hematologist, medical scientist
Bruce Evatt was born in a small town in Oklahoma in 1939. He received his medical degree from the University of Oklahoma School of Medicine in 1964 and his advanced training in internal medicine and hematology at the John Hopkins Hospital in Baltimore, MD. As a hematologist interested in problems of blood clotting, Evatt has been especially concerned with the health and welfare of individuals with hemophilia and other bleeding and clotting disorders. He has worked with hemophilia patients since mid-1965, first on the faculty at Johns Hopkins Hospital and from 1976 at the Centers for Disease Control (CDC). He has served as a volunteer for Hemophilia of Georgia and on its board until the mid-1980s and as a CDC liaison to the National Hemophilia Foundation and to the World Federation of Hemophilia since the mid-1980s.
His program at the CDC is a national program directed at the prevention of the complications of hemophilia, thrombophilia, bleeding and clotting disorders specifically affecting women, and thalassemia. He believes that with the proper organization of health care resources, proper education, and the involvement of the hemophilia population in the preventive elements of health care, individuals with hemophilia can live normal, productive lives free of major complications.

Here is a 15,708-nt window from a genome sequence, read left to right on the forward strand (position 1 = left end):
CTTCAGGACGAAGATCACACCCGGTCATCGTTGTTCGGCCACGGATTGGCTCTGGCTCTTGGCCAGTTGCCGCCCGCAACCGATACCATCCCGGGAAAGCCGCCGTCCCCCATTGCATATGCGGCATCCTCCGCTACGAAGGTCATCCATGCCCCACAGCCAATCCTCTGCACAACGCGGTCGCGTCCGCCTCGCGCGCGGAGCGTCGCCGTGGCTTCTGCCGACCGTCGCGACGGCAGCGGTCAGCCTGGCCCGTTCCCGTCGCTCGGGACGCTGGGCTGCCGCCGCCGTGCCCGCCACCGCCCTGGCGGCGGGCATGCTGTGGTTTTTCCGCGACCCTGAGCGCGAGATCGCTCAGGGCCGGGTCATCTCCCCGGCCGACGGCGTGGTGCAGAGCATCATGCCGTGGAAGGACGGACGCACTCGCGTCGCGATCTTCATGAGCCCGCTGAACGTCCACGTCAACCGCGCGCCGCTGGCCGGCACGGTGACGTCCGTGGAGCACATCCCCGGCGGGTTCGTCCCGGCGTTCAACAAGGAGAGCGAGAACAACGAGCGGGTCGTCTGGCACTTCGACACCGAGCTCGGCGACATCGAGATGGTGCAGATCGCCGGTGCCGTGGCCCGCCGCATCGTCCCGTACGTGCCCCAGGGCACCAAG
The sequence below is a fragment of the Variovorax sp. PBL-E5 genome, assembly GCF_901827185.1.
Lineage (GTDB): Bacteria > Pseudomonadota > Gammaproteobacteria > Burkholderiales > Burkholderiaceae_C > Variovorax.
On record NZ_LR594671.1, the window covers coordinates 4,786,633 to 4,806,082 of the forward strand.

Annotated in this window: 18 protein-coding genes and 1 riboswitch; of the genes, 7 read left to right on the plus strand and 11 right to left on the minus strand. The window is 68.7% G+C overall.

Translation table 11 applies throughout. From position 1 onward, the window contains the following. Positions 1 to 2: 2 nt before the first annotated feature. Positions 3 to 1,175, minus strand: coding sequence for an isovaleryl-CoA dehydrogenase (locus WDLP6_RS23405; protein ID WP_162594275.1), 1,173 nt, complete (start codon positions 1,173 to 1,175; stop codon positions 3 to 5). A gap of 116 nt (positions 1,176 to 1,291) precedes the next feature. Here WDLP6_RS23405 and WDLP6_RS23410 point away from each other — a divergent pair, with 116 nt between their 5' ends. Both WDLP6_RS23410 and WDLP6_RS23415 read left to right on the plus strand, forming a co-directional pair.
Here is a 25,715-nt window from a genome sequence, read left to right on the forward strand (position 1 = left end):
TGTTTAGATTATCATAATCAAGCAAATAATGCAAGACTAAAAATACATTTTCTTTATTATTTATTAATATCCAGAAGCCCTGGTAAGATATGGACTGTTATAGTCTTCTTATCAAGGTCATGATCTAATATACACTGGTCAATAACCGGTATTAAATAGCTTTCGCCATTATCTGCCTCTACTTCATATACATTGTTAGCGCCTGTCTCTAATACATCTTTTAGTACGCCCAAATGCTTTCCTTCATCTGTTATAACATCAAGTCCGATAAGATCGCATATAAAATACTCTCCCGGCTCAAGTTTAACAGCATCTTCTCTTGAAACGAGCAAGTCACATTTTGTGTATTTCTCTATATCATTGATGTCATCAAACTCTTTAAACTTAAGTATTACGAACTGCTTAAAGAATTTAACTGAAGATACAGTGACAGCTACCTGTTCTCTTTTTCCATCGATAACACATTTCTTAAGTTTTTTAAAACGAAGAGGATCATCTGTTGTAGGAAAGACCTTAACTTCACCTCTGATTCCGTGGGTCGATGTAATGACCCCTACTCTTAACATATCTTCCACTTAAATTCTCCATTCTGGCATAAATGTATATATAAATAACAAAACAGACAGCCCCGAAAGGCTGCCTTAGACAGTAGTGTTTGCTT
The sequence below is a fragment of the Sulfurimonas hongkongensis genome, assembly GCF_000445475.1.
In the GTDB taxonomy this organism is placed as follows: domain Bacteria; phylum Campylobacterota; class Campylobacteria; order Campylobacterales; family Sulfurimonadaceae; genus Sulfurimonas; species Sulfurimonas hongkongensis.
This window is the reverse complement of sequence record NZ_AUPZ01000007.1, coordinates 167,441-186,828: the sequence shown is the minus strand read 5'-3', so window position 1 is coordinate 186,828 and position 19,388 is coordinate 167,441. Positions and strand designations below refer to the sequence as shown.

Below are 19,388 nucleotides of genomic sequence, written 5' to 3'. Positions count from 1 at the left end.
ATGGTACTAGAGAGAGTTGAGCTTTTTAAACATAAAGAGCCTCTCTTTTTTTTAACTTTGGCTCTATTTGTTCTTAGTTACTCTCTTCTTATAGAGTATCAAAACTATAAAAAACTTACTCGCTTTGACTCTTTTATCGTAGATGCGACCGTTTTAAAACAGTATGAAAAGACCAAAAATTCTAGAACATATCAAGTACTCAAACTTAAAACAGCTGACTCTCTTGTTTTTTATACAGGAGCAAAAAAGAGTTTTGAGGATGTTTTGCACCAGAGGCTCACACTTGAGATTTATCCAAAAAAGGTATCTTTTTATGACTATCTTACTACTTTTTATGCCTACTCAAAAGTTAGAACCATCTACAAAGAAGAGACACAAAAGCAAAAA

His major accomplishments include identifying AIDS as a blood-borne disease affecting persons with hemophilia and blood-transfusion recipients, demonstrating that heat-treatment of human clotting factor concentrates inactivates HIV, and identifying a new class of congenital clotting disorders, protein C deficiency. Presently, his major activity includes managing a national program directed at preventing complications of hemophilia and related bleeding and clotting disorders. He is working with the World Federation of Hemophilia to develop modern hemophilia care in developing countries.
Dr. Evatt has received several national and governmental awards for his work in hemophilia and has authored or co-authored over 200 research and review publications on blood coagulation. Currently, he is chief of the Hematologic Diseases Branch at the Centers for Disease Control in Atlanta, Georgia, and clinical professor of medicine at Emory University School of Medicine.
Photo: Courtesy of Dr. Bruce Evatt and the Centers for Disease Control and Prevention (CDC).